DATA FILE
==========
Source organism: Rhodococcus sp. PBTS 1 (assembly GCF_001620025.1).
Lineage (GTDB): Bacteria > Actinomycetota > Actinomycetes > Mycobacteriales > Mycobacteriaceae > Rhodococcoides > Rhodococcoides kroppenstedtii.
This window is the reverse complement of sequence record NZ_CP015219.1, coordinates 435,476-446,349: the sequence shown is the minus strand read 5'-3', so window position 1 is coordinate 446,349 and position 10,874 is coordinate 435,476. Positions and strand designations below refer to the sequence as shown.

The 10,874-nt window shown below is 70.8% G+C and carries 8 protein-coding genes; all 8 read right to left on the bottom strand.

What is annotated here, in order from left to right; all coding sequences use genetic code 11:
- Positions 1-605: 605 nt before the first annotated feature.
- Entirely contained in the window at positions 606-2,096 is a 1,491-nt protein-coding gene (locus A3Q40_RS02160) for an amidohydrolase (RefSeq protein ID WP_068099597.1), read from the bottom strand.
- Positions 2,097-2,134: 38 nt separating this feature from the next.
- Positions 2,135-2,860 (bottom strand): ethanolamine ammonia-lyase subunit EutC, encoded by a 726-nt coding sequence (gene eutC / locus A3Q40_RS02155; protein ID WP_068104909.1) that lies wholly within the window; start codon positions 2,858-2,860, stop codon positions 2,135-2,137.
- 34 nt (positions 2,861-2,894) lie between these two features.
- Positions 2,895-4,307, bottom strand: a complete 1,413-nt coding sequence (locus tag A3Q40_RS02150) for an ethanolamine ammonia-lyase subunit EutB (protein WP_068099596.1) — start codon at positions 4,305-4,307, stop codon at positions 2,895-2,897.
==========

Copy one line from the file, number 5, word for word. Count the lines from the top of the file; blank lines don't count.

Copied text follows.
What is annotated here, in order from left to right; all coding sequences use genetic code 11: